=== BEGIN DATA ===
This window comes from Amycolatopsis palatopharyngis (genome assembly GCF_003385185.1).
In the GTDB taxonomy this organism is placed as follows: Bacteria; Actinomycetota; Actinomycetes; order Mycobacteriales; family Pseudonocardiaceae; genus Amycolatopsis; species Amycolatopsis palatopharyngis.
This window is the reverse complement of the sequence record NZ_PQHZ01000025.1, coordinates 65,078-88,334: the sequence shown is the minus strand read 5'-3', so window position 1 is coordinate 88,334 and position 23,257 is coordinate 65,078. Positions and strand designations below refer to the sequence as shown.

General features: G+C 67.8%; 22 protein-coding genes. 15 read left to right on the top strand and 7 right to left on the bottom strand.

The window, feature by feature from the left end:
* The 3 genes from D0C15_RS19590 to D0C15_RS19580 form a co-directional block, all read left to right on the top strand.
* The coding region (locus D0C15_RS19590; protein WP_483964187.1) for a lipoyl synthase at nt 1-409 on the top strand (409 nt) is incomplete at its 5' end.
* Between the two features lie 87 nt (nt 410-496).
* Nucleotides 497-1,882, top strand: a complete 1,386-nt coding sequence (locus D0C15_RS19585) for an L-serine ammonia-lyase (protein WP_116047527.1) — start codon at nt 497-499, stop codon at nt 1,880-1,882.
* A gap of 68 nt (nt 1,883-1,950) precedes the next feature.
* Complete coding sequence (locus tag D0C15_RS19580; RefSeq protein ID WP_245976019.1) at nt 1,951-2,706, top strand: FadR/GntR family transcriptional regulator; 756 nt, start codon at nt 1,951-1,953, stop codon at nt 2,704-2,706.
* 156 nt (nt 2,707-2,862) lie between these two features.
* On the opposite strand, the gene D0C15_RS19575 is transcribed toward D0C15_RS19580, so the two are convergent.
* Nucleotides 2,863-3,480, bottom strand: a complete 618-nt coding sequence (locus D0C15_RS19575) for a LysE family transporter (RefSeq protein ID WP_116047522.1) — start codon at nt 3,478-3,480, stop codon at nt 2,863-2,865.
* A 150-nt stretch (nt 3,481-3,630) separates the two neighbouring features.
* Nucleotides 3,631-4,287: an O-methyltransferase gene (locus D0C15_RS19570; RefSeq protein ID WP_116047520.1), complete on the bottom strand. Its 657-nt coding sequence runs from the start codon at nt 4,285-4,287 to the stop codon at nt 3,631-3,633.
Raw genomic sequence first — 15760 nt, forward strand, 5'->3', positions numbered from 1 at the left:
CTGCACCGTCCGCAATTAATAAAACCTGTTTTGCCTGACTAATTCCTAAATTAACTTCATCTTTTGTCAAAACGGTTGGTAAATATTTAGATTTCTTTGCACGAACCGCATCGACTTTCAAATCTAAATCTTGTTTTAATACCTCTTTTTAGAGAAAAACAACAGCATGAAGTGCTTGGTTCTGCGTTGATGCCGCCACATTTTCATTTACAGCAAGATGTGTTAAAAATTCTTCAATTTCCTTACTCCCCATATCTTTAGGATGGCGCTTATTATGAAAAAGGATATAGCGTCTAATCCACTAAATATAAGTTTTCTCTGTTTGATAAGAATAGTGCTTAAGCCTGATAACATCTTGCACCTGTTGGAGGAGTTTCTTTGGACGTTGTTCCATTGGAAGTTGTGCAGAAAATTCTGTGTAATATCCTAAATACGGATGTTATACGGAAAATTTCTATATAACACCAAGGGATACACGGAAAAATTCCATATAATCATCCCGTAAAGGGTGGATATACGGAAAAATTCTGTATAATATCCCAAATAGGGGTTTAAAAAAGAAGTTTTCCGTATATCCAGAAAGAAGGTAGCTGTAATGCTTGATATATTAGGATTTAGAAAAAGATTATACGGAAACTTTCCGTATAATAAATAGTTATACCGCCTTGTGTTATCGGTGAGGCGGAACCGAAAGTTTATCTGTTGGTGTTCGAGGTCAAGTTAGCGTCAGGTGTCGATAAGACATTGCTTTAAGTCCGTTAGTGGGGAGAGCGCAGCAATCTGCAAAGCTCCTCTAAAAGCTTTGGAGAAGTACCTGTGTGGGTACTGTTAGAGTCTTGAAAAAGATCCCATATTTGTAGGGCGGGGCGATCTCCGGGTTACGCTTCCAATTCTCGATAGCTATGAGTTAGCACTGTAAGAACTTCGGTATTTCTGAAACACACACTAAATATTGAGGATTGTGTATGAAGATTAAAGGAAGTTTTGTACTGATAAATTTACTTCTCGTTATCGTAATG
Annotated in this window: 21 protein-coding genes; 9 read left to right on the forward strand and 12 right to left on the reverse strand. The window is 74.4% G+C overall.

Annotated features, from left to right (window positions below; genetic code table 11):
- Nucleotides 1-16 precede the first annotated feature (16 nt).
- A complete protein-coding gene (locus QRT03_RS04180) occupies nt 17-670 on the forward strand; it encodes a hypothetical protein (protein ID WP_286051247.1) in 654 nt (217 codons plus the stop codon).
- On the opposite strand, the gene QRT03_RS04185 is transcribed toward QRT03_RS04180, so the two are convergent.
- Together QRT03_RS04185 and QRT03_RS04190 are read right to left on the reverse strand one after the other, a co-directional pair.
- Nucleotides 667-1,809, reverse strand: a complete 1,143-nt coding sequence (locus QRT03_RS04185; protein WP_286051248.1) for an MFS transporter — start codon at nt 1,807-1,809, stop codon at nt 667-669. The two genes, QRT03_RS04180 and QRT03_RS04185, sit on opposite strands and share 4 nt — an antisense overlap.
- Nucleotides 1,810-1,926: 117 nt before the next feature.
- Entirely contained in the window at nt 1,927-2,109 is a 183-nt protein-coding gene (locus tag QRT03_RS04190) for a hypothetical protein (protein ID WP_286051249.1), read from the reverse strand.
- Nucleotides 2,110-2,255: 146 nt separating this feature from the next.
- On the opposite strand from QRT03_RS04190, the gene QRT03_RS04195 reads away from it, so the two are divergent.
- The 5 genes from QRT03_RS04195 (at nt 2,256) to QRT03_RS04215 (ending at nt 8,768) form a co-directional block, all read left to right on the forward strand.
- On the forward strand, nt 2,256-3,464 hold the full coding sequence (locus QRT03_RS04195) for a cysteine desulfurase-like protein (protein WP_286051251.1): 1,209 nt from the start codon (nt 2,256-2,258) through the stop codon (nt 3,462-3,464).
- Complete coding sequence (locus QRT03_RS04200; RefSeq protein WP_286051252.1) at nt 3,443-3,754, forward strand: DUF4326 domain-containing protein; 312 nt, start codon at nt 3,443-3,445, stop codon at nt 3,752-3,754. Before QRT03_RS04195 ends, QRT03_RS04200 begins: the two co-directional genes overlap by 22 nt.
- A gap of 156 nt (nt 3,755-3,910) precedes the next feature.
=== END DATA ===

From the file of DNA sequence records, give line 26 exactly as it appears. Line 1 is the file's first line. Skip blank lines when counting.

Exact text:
- Nucleotides 1,810-1,926: 117 nt before the next feature.